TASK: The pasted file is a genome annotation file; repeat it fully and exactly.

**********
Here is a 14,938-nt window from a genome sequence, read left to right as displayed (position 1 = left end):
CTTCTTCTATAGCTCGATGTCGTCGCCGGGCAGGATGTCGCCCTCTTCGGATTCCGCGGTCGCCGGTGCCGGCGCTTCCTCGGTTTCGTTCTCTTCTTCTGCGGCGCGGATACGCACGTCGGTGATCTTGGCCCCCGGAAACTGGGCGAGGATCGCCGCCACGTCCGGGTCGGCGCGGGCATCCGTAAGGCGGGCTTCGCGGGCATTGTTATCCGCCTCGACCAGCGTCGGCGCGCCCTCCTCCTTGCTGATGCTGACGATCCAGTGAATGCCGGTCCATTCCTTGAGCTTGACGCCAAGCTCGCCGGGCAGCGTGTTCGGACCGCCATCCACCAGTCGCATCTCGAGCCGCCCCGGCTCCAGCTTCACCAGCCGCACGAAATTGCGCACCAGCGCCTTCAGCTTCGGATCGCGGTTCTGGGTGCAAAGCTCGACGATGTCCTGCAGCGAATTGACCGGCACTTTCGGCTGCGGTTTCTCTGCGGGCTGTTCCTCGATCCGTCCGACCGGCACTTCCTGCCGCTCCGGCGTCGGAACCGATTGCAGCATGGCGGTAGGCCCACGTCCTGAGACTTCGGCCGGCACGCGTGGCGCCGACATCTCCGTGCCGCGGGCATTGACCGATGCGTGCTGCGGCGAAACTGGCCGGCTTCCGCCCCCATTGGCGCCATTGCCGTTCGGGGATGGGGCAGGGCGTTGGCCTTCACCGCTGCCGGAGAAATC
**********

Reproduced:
Here is a 14,938-nt window from a genome sequence, read left to right as displayed (position 1 = left end):
CTTCTTCTATAGCTCGATGTCGTCGCCGGGCAGGATGTCGCCCTCTTCGGATTCCGCGGTCGCCGGTGCCGGCGCTTCCTCGGTTTCGTTCTCTTCTTCTGCGGCGCGGATACGCACGTCGGTGATCTTGGCCCCCGGAAACTGGGCGAGGATCGCCGCCACGTCCGGGTCGGCGCGGGCATCCGTAAGGCGGGCTTCGCGGGCATTGTTATCCGCCTCGACCAGCGTCGGCGCGCCCTCCTCCTTGCTGATGCTGACGATCCAGTGAATGCCGGTCCATTCCTTGAGCTTGACGCCAAGCTCGCCGGGCAGCGTGTTCGGACCGCCATCCACCAGTCGCATCTCGAGCCGCCCCGGCTCCAGCTTCACCAGCCGCACGAAATTGCGCACCAGCGCCTTCAGCTTCGGATCGCGGTTCTGGGTGCAAAGCTCGACGATGTCCTGCAGCGAATTGACCGGCACTTTCGGCTGCGGTTTCTCTGCGGGCTGTTCCTCGATCCGTCCGACCGGCACTTCCTGCCGCTCCGGCGTCGGAACCGATTGCAGCATGGCGGTAGGCCCACGTCCTGAGACTTCGGCCGGCACGCGTGGCGCCGACATCTCCGTGCCGCGGGCATTGACCGATGCGTGCTGCGGCGAAACTGGCCGGCTTCCGCCCCCATTGGCGCCATTGCCGTTCGGGGATGGGGCAGGGCGTTGGCCTTCACCGCTGCCGGAGAAATC